Last week, I received a comment on the Audrey Hepburn post–in which I urged that one can be beautiful no matter their size–that gave me something to think about. You can read the comment in full on the original post (here), but this snippet sums up the basic point:

“This is a message that is very lovely, but I have to say…you look beautifully thin in all of your pictures. It seems to me that it is somewhat easier to share the epiphany now your figure is closer to Breakfast at Tiffany’s.”

I have already responded, and you can read my response in full, but the question implied in the comment has continued to pester me. Would I be as happy/contented with food and my body if I were NOT thin?

This is what I’ve concluded: that THIN does not = the source of my happiness.

(Not to mention, there are PLENTY of ways in which I fail to meet our culture’s standards of beauty. I do believe I actually WEIGH MORE than Audrey Hepburn ever did–and I’m, what, ten inches shorter than she was?! I’ve even got me some visible attributes–low muscle tone, spotty-lookin’ teeth (the front ones are caps), scoliosis, blue sclera, skin that’s thin and easily bruised–of a bona-fide genetic disorder! My “defects” are in my DNA, people!)

But you know? We all carry marks of our brokenness–whether visible or not.

These days, though, I’m pretty much comfortable and content with my body, scars and bumps and all. I have a healthy relationship with food and I’m reasonably active and things like {food/exercise/my body} don’t take up an inordinate amount of my time or my mental space–my contentment is NOT because I’m a certain size, a certain weight, or a certain level on some index.

Here’s the strange thing: my body hasn’t really EVER changed all that dramatically (you know, except for the pregnancies). Yet ten years ago, this body was a torment to me, and I had no idea how to eat without overdoing it or under-eating or just plain feeling guilty all. the. time.

I was terrified of food, terrified because LIKE ALL NORMAL HEALTHY PEOPLE, I liked food. I thought that indifference to food was ideal, and all interest in food was gluttonous, possibly sinful, and would make me fat. Thing is, it’s kinda hard to avoid eating. So I would eat, but because I felt so disconnected from my body and my appetite, I never could seem to feel contented and satisfied. I was also terrified that I would lose control and eat too much, which happened too, sometimes, because, again, I was so disconnected.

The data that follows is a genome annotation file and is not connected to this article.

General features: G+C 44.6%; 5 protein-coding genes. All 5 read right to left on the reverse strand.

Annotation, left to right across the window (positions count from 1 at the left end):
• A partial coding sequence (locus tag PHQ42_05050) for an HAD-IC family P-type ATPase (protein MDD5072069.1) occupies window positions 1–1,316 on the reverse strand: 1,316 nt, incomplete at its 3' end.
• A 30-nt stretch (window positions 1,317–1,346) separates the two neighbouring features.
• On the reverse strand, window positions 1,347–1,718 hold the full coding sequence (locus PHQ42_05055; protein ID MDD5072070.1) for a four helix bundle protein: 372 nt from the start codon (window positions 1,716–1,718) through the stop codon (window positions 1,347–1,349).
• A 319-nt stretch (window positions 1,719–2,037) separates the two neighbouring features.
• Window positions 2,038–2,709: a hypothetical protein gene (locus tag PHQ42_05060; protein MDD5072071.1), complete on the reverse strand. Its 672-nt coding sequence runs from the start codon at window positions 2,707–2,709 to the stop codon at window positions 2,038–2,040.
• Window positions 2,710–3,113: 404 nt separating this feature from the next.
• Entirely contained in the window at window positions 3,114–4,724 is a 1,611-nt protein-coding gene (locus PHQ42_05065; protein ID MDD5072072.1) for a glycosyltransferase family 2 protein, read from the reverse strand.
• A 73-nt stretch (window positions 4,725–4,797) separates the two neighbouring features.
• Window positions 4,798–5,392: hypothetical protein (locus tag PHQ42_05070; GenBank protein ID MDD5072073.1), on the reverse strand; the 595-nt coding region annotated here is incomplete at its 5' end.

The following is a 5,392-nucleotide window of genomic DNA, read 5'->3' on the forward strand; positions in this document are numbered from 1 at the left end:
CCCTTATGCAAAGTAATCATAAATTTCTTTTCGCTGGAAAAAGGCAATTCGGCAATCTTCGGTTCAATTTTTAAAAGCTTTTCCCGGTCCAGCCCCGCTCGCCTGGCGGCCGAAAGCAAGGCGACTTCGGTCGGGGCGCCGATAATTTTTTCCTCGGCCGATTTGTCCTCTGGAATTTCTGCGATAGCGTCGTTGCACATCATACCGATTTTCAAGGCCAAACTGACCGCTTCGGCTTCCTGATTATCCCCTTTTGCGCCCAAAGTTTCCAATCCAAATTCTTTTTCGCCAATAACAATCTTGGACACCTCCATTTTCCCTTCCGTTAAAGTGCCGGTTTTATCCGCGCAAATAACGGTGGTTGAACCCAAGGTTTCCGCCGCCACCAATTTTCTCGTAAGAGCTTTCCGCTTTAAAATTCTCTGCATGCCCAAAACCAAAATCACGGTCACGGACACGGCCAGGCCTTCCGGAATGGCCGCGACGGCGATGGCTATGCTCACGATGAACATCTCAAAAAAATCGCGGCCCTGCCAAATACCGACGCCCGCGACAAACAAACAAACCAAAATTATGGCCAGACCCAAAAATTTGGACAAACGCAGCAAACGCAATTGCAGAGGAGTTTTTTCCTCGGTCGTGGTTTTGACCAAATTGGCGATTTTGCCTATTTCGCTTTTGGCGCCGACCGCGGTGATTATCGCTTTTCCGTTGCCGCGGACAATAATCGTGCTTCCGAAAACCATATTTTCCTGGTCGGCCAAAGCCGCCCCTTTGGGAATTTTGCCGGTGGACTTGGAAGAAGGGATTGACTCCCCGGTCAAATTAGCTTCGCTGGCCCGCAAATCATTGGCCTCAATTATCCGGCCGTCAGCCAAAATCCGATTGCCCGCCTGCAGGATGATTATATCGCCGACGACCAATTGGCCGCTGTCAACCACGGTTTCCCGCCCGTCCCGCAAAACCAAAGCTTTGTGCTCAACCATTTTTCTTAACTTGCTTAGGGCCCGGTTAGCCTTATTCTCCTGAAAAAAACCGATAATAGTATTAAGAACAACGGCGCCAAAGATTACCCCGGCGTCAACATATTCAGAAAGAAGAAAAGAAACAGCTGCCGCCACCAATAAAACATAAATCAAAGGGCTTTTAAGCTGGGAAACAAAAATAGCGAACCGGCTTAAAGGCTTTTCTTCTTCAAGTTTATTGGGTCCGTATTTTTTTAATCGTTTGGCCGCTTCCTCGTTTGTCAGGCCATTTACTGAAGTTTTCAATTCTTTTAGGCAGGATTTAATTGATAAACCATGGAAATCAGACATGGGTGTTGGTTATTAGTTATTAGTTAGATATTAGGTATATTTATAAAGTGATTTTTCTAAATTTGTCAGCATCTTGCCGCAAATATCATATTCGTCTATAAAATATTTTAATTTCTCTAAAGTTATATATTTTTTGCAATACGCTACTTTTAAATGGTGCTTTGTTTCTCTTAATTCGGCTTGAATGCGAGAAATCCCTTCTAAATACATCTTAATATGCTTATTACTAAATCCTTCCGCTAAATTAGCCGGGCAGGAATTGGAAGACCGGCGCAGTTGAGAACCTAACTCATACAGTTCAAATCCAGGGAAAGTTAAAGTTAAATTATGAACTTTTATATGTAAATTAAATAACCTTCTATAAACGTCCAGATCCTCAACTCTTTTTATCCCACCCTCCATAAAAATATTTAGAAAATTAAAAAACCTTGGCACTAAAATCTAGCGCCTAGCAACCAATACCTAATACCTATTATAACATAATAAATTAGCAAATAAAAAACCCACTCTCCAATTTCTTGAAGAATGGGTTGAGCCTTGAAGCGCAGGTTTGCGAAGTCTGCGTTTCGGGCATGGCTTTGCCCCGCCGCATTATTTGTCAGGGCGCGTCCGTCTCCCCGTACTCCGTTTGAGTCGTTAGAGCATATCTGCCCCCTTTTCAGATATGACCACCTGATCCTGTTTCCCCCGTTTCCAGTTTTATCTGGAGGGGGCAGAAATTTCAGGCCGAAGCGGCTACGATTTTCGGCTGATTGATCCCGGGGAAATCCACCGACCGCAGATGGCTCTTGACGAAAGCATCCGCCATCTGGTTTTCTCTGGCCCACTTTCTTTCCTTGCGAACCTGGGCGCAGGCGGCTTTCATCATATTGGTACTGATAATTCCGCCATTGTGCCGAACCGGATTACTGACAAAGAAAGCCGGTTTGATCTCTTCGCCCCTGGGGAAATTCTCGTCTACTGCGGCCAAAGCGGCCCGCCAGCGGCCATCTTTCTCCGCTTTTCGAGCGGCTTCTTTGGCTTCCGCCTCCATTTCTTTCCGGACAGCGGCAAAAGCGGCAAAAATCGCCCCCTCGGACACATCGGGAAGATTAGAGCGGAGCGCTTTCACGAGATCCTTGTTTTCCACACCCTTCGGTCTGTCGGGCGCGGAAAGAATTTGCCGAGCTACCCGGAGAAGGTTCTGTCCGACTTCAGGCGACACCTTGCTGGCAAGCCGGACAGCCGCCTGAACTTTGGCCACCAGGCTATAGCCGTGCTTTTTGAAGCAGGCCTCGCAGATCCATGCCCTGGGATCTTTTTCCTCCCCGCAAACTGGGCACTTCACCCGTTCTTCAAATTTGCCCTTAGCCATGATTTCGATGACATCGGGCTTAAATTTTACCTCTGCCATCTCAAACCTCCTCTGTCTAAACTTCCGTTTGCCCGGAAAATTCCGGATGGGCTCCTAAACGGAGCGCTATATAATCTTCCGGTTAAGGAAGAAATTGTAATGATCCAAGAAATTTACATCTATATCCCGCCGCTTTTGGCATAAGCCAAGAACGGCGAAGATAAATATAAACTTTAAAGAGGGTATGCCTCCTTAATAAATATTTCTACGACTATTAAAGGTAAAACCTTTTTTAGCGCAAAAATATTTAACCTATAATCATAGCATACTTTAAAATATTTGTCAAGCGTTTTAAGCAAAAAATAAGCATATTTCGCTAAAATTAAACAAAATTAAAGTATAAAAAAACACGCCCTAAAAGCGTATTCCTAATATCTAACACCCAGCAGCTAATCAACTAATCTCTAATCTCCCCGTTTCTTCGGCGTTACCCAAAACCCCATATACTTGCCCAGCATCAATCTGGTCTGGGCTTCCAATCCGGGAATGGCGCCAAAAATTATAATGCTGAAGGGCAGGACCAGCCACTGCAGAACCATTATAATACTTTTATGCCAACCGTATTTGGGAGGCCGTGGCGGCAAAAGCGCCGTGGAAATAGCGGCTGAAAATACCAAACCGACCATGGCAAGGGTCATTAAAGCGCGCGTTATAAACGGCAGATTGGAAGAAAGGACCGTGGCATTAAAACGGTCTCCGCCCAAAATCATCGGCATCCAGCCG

Now here’s an important point. I don’t think that this way of thinking is particular to me or in any way unique. Rather, I think it is a way of thinking that is particular to a consumerist culture. This is not to evade responsibility for my own thoughts and actions, but instead, to put those in a bigger context.


Think of all the ads for weight loss products and programs and gym memberships and everything else. They always carry with them the promise (the lie) that YOU YOU YOU can change your body–that it’s raw material for shaping any way you desire–if only you’ll buy this, do that, have enough control, pray enough, or whatever. And think of food advertising and the general culture surrounding food today: it’s all about having it YOUR way and making things suit YOUR taste and shaping YOUR identity through what you consume (I AM a vegetarian, I AM an organic consumer, a dieter, an overeater, or whatever.)

And think of all the cultural baggage surrounding eating and dieting and thinness. This quote from Harriet Brown, author of Brave Girl Eating, a memoir of her daughter’s anorexia, seems to me particularly true of our culture:

“We…have fallen for the notion that food is a regrettable necessity. As if the ideal, the holy grail we are all working toward, is to do without food altogether—and as if we not only should but could attain this state, were we good enough, determined enough, strong enough. As if that’s what we should want.”

But you know what?

All of this stuff? It’s very ME focused. And THAT–not overeating, not being overly fastidious, and certainly NOT loving food–is the essential definition of gluttony: your stomach gets in the way of loving God and your neighbor.

I no longer see my body as a raw material to be shaped by my own willpower with the help of consumer products–I see it as the handiwork of a wise and wonderful Creator.

And I no longer feel guilty admitting that I LOVE food!–Because I see it as a gift from God and the fruit of rich and complex histories involving both nature and culture.

Am I only able to feel this way because I’m a certain size and shape? I don’t think so. Truly, I no longer buy the lie that only THIN is beautiful. I’ve known too many truly beautiful people who didn’t conform to any standard of beauty in any way.